This study estimates the economic value of externalities related to waste transfer stations in Israel. Most externalities are associated with local disamenities experienced by residents living in close proximity to transfer stations - including noise, odor, litter, vermin, visual intrusion and any associated perceived discomfort. Following the mapping of all active transfer stations in Israel, problematic sites near residential areas were identified. Four of these sites were selected for detailed examination. The study involved estimating the economic value of disamenities using the Hedonic Price Method, which examines the impact of disamenities on property values. The results indicate that the maximum spatial extent of the impact occurs about 2.8 km away from a transfer station with an increase of about $5000 in housing price for each additional km away from the site. Alternatively, an increase of 1% in the average distance of a house from the local transfer station is associated with a 0.06% rise in the price of the average house. These figures, representing the relationship between changes in environmental quality and property prices, indicate that transfer stations create externalities that should be taken into account in location and clean-up policies for transfer stations as well as in potential compensation policies.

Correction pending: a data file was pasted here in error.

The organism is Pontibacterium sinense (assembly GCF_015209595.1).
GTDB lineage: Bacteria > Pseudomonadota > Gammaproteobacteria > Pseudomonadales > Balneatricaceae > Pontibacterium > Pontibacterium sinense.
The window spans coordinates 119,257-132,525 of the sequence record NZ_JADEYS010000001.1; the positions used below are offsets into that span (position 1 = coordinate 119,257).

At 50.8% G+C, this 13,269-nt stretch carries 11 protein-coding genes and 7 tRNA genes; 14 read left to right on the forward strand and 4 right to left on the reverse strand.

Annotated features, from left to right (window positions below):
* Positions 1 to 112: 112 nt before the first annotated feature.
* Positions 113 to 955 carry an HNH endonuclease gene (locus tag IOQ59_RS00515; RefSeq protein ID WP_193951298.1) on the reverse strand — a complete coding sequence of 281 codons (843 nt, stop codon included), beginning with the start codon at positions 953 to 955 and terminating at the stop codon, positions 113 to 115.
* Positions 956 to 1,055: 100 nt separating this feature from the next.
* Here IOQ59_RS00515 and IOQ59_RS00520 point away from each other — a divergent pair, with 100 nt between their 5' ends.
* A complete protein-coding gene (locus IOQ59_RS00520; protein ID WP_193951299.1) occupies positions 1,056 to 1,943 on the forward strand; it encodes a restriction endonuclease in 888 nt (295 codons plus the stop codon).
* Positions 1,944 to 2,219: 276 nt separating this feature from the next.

Bibliographical noteFunding Information:
Financial support from Mifaal Hapais is gratefully acknowledged.
ASJC Scopus subject areas
- Waste Management and Disposal